BRIGHTON, MA — Jack Studnicka took off down the wing. Stride by stride, Boston’s top prospect gained more and more speed as he closed in on Charlie McAvoy, who was tasked with defending against Studnicka.
Studnicka flew past the Bruins’ top defender, putting the puck around No. 73 and gaining space on the inside. Because of all this, he earned himself a high-danger scoring chance.
No, this wasn’t a game — it was a 2-on-2 drill at Day 2 of Bruins training camp. But with the chance Studnicka has in front of him, the abbreviated 2021 training camp might as well be a game.
“He’s like everyone else, a guy that we feel is close who hasn’t been there full-time pencilled into a permanent spot,” head coach Bruce Cassidy said Monday. “He’ll be competing for a place in the lineup. Right now I’ve played him on the right side in Pastrnak’s spot…We’re going to look at different people there.”
Even with so little NHL experience, it comes as no surprise that Studnicka is getting reps on Boston’s top trio due to David Pastrnak slated to miss the start of the season due to injury. The only positive to Pastrnak’s absence is that Boston will get its best look at Studnicka.
Studnicka jumped onto the scene in last summer’s bubble in Toronto. He skated shifts next to Charlie Coyle and produced chances. By the end of the postseason, he was skating with David Krejci and Jake DeBrusk.
According to Natural Stat Trick, his Corsi For Per 60 of 84.12 in the Toronto bubble was best on the Bruins. So was his Expected Goals For per 60 of 3.45.
“I was really impressed with his development to training camp last year to training camp in the bubble this past summer,” Patrice Bergeron said of Studnicka on Monday. “Just the jump that he’s made over that time was amazing to see. Now, I don’t think he’s missed a beat.”
A small worry with starting Studnicka on the right side is that he’s a natural center and with a player with the potential of Studnicka, some might shy away from using him in a different spot than he’s accustomed to.
The Bruins aren’t too worried about that.
Tyler Seguin began his Bruins career on the wing because that version of the B’s was also stacked down the middle. Bergeron did the same thing when he began his career.
“Seems like one of those players who’s smart and positions himself well on the ice,” Bergeron said of Studnicka. “I don’t think moving to the right side is an issue for him. I think he understands the game enough to do that switch.”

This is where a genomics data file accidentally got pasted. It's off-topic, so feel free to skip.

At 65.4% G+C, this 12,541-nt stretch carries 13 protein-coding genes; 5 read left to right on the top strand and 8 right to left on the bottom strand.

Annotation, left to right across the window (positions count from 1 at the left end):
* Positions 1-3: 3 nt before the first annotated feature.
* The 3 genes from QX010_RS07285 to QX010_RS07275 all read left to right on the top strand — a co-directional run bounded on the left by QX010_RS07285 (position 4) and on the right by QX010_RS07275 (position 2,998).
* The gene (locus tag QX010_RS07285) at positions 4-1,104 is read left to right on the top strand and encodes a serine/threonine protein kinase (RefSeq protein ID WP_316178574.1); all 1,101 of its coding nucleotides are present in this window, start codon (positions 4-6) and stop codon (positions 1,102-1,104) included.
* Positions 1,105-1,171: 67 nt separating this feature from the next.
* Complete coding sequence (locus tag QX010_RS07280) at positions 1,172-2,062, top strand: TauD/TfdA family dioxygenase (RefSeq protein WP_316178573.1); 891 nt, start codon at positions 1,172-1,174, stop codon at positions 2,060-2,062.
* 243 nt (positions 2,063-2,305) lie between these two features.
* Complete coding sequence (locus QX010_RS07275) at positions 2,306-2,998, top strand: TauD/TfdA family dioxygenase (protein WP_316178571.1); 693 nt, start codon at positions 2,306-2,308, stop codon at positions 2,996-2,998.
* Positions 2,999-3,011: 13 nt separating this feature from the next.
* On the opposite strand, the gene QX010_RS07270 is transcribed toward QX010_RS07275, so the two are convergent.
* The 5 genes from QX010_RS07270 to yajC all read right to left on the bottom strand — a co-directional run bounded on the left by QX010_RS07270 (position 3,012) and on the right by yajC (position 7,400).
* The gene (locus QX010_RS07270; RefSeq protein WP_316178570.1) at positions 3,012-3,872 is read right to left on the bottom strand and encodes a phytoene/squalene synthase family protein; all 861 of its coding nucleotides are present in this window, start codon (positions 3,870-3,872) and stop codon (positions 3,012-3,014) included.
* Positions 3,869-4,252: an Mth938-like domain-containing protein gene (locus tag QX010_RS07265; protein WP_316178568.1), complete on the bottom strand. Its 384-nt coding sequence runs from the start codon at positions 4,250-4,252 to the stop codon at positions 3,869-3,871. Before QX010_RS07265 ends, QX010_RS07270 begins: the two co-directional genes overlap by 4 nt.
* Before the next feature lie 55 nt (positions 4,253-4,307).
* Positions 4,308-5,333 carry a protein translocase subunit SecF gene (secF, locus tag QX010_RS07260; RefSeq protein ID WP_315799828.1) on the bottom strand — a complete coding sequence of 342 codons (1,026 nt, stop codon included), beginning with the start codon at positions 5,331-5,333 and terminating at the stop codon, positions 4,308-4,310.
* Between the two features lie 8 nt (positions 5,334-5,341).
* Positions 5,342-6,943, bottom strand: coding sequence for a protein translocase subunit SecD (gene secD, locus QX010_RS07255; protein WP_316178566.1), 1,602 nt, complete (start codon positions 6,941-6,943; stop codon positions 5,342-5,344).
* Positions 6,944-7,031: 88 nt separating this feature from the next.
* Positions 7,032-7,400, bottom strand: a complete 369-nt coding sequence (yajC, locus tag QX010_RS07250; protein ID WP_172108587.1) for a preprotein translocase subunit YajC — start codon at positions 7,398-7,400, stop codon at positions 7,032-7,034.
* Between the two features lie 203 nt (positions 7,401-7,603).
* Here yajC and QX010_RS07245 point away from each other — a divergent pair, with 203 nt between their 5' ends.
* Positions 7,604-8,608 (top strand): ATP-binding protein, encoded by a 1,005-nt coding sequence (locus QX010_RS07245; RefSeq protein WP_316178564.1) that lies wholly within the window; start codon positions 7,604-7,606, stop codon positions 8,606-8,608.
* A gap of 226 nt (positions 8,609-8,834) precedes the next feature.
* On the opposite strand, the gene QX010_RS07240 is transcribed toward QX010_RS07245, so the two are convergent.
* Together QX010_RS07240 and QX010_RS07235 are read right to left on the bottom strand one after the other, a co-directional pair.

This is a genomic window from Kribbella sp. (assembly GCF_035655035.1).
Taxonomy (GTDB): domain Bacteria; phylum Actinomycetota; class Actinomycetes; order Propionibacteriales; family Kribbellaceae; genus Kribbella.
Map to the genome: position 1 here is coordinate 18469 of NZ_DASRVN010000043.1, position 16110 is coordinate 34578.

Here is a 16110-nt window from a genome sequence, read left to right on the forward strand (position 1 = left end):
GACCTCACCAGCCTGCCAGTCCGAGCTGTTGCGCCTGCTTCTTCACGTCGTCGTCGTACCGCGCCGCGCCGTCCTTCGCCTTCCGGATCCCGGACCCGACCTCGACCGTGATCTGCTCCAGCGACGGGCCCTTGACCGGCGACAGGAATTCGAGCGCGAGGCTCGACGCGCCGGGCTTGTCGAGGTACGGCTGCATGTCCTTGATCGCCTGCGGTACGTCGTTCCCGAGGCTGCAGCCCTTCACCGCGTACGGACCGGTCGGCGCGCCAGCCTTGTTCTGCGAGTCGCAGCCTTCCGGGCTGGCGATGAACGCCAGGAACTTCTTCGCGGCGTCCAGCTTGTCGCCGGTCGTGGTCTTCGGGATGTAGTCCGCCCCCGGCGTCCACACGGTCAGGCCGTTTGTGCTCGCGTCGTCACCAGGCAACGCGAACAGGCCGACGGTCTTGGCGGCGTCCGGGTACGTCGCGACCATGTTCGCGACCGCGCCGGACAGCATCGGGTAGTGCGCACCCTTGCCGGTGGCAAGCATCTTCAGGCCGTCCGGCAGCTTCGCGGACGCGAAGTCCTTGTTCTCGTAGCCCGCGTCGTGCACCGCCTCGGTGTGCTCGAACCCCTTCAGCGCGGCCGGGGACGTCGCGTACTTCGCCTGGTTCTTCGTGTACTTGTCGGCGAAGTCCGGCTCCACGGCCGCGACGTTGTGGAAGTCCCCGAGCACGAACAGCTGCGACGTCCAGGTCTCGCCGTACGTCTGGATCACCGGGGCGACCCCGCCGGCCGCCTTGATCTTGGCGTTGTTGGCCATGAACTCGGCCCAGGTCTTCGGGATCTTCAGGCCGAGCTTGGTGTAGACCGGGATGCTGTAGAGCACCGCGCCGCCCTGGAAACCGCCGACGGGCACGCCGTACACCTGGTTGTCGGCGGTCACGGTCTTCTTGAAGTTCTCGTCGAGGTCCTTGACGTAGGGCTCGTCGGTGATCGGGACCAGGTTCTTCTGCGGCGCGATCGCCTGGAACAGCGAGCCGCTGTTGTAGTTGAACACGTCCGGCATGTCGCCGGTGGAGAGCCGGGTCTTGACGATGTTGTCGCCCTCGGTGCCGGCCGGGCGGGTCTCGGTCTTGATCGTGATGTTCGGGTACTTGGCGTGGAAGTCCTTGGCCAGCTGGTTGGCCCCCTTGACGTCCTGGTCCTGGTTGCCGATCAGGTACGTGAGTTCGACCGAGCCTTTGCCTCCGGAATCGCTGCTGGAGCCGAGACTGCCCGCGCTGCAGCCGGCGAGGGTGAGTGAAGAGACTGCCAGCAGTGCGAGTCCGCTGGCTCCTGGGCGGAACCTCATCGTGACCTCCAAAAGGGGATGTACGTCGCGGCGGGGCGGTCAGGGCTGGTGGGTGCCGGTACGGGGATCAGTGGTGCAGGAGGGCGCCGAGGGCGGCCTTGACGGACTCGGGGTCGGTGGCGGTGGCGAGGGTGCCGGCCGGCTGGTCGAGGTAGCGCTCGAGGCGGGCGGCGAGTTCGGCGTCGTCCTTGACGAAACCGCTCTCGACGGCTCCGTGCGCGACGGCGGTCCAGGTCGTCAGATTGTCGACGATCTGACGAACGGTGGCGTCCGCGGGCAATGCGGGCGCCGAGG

Studnicka is the only rookie vying for a spot on one of Boston’s top three lines. Most of the top nine slots are solidified. Bergeron, Marchand, David Krejci, Jake DeBrusk, Charlie Coyle and Craig Smith are pretty much guaranteed as opening night regulars in the top nine. Judging off two days of training camp, Ondrej Kase seems like the choice next to Krejci and Nick Ritchie or Anders Bjork could be the selection for the left side of Coyle.
The Bruins would like the new No. 23 to serve as an example to other younger guys in the system.
“That’s what we need,” Marchand said of Studnicka. “We need young guys to come in and perform and be big parts of this group and he’s one of those guys who’s going to do it for us.”
On Tuesday, Studnicka and Bjork did a lot of work together. With Marchand in the first group, Bjork took his place on the left side of Bergeron. Bjork and Studnicka played together for a bit during the Toronto bubble, so it made sense the two had some chemistry when completing 3-on-1s and 2-on-1s in Tuesday’s practice.
Watch for those two to see time together on Boston’s third line, as well as potentially battle each other for spots in the lineup once Pastrnak returns.
Frederic-Kuraly-Wagner saw time as a line Tuesday
For the first time in a few years, the Bruins are fairly deep up front. They have speed, they have skill, they have smarts. However, there is one thing they’re missing quite a bit.
Unless Ritchie permanently drops down on line four, which is hard to imagine, Frederic would be a really solid answer to replace Joakim Nordstrom on that line. Frederic is young with real potential, while also being a sure bet to be able to complete the duties of left wing on the fourth line.
Don’t be surprised to see that as the fourth line when Game 1 comes around.
Back to regular practice for Brad Marchand
Marchand skated out onto the ice at Warrior Arena Tuesday afternoon with a much different look: a regular black jersey instead of the non-contact, maroon jersey he wore on Day 1.
He completed the entire session, never shying away from contact. Him and John Moore went up against each other in 1-on-1s, and neither seemed to hold back.
At this rate, I’d expect Marchand in the lineup for opening night.
Tuukka Rask feeling good
When the Bruins left the Toronto bubble, many wondered whether or not Tuukka Rask had played his last game as a Bruin.
So far in camp, Rask has looked great. He was at all the pre-camp, voluntary skates. He looks engaged.
“I think his head’s been good since he got back and took care of his family, to be honest with you,” Cassidy said Tuesday via Zoom. “I talked to him shortly after that during the summer, again before camp and we’re not going back in time every time we discuss things. It’s just sort of hey, when the schedule comes out, anticipating what games he’ll play.”
Cassidy projects Rask will play about 60 percent of the games this year.